Digital transformation trends to watch in 2019 and beyond
Back in the day, making your product or service incrementally better and cheaper was a sure-fire formula for business success, but those days are over.
With the astonishing evolution of artificial intelligence (AI), competitive advantage can vanish in a flash. Think about it. The average age of a company on the S&P 500 is down from 60 years in the 1950s to less than 20 years today, according to Credit Suisse.
Nearly half of the companies on the Fortune 500 have disappeared in the last 20 years. And 40% on the list today will disappear within the next 10 years. The question is, how do you get ahead of the relentless threat of disruption?
And, if you are able to do that, how can you stay there?
The most successful organisations see disruption coming. Then, pivot to turn it into opportunities for innovation and growth.
So, we researched what some of the biggest thinkers on the planet are predicting for digital trends for 2019 and beyond. Here’s a quick rundown of what we learned:
By 2019, 30% of large enterprises will start generating Data as a Service revenue because of AI
By 2019, over 40% of digital transformation initiatives will use AI services
By 2021, 75% of commercial enterprise apps will have AI built in, and over 50% of consumers will interact with AI
By 2020, personal digital assistants and bots will influence 10% of all sales
In the meantime, experts say that you can expect to see more and more AI and algorithms doing more than just retrieving information.
It turns out that AI is already playing a bigger role in our daily lives. For example, smart systems are making billions of decisions every day that affect many aspects of our lives.
They determine everything from who gets soap from a soap dispenser, to who makes parole, to who gets approved for a loan, to who gets hired or fired from a job and more. But experts warn against a move-fast-and-break-things approach to mainstreaming AI. They fear we’re not prioritising due diligence in the software development process.
Which is why ethics-minded AI experts like Joanna Bryson say it’s essential for us to understand how the AI makes decisions, how it determines what we see and what we don’t, and who’s accountable when it goes sideways.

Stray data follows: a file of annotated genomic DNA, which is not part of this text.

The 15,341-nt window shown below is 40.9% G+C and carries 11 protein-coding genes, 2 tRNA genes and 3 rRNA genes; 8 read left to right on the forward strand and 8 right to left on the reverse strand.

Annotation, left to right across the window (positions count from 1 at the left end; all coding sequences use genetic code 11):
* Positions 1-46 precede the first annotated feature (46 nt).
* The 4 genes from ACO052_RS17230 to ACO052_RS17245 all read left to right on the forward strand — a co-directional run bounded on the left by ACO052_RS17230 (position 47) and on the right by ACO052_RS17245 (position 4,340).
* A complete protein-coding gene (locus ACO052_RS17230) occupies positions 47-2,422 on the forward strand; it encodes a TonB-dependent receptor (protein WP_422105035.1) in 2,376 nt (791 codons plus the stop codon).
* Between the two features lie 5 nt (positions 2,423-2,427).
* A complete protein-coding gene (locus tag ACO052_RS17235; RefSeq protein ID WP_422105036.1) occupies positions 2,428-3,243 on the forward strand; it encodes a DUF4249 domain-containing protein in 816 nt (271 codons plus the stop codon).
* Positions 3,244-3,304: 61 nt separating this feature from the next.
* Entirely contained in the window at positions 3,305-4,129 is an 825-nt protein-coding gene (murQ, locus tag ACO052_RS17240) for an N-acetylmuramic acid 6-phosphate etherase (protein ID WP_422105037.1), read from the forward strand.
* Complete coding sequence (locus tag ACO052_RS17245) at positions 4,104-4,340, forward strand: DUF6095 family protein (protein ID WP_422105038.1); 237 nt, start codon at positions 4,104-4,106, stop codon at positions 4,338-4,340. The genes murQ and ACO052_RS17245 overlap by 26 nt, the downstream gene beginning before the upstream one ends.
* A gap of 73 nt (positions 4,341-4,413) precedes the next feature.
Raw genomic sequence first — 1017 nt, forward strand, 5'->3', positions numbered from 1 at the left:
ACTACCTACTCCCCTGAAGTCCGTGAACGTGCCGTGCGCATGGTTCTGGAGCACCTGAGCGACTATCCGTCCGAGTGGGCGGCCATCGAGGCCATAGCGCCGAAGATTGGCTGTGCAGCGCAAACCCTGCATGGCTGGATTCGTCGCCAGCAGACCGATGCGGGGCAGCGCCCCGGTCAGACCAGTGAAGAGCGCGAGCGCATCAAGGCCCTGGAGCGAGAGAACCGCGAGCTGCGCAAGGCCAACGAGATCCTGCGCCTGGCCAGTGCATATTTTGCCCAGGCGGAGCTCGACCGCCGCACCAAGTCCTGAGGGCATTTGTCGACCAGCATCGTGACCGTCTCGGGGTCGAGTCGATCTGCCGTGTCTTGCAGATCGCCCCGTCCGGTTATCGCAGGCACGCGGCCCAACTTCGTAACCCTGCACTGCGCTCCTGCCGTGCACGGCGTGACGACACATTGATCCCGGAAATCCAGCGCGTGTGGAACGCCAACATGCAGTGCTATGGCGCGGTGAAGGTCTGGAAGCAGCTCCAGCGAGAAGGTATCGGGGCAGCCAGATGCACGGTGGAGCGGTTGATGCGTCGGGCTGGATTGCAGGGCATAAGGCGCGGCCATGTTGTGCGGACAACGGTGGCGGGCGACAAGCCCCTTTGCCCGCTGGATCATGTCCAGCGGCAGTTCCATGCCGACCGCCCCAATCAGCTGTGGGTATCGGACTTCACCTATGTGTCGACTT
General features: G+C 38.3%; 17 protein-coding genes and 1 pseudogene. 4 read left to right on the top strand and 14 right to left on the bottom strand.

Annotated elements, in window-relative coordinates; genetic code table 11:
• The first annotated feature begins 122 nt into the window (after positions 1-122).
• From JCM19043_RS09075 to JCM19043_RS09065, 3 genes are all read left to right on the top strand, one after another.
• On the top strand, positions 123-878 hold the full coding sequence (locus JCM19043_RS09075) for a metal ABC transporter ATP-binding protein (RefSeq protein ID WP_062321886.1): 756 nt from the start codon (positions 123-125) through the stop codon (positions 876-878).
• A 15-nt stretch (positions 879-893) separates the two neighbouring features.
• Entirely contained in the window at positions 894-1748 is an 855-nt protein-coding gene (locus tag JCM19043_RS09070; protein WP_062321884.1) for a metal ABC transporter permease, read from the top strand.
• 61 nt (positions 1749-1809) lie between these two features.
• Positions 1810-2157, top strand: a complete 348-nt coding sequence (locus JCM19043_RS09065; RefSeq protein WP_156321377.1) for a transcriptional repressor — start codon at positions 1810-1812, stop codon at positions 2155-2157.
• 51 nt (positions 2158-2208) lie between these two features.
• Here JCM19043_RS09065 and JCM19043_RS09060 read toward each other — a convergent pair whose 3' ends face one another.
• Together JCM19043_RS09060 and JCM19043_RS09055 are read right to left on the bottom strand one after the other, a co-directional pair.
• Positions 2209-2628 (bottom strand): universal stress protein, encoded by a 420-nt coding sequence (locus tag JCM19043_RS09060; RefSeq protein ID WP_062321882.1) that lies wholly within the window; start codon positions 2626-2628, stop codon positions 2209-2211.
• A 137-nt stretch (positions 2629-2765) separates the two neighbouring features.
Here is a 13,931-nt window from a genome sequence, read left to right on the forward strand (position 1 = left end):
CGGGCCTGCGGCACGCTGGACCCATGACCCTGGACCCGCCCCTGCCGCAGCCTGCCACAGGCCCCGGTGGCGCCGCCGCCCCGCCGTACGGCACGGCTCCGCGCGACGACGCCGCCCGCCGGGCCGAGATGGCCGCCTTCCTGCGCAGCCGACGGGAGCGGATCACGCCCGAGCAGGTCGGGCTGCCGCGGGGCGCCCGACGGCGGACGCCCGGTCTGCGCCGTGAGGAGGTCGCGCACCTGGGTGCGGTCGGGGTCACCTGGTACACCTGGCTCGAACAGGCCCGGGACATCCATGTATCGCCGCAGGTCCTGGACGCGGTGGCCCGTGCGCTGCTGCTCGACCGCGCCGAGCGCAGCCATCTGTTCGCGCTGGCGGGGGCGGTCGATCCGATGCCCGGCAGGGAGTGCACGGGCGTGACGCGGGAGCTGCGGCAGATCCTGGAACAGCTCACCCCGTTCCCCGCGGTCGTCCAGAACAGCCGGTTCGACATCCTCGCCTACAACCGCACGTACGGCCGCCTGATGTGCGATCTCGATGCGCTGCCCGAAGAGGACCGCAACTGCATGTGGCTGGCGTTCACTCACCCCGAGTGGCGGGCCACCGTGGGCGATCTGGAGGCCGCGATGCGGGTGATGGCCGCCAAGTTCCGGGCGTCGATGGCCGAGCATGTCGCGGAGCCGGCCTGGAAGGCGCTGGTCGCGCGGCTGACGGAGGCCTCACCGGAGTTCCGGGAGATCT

“We should be able to prove that we can stand behind our software,” says Bryson, a computer scientist at the University of Bath in the United Kingdom. “And we should be held accountable for what our software does.”
It’s important to understand that AI is everywhere. And perhaps the biggest challenges we’ll face in the future are the political, economic and social consequences of not prioritizing due diligence with AI today.
“We made this huge leap between 2007 and 2017 in AI capabilities,” says Bryson, “because we had more data and we got better at machine learning. In the long term, I think that this will accelerate our rate of progress…So, now is the best time to figure out how to integrate AI into our lives.”
“I think it’s going to become increasingly hard to recognise that you’re working with technology,” says Morgan Frank, Researcher, MIT Media Lab and co-author of “Small Cities Face Greater Impact from Automation.”
“We’re (also) going to see more instances where data about us is being used without us knowing it, to drive conveniences that we expect,” says Frank. “Amazon Echo is a good example of that.”
Intelligent automation (IA) is also poised for explosive growth. In the past, IA was limited to the heavy lifting of very complex back-office processes such as financial processing in banks and provisioning of service on ginormous telecom networks. But the economics have changed with the rise of cloud computing.
IA is getting cheaper and easier to do. Which means companies will be using it to do a broad spectrum of work across the entire organisation. For example, many are leveraging IA to provide better, faster customer service. Others are adopting IA to gain more visibility into their sales channels, operating models, and day-to-day operations.
In other words, if you’re waiting for the IA hype cycle to subside. Or, if you’re slow-walking plans to scale up that IA pilot in one of your business units. Think again, because businesses that don’t embrace automation will eat the dust of those that do.
This is why many CXOs are pivoting away from the 10% cost save of yesterday’s offshoring to cash in on the 20 to 40% cost save of digital labour. And this trend will continue in 2019, according to the findings of Appian’s Future of Work Survey conducted by IDG. Here’s the math:
54% have or plan to deploy machine learning
75% have either deployed or plan to deploy IA in the next year
41% plan to implement IA in 2019
What it all comes down to is this. The rapid evolution of cloud, robotics, artificial intelligence and machine learning has put us on the cusp of exponential growth in intelligent automation in automotive, oil & gas, utilities, banking, financial services, and retail.
So, if you’re among the 40% of large organisations that are exploring IA. Or, if you’re among the 38% waiting to automate your operations in the first place, this is probably a good time to double down on your intelligent automation efforts.
Written by Siter Ali, Regional Vice President at Appian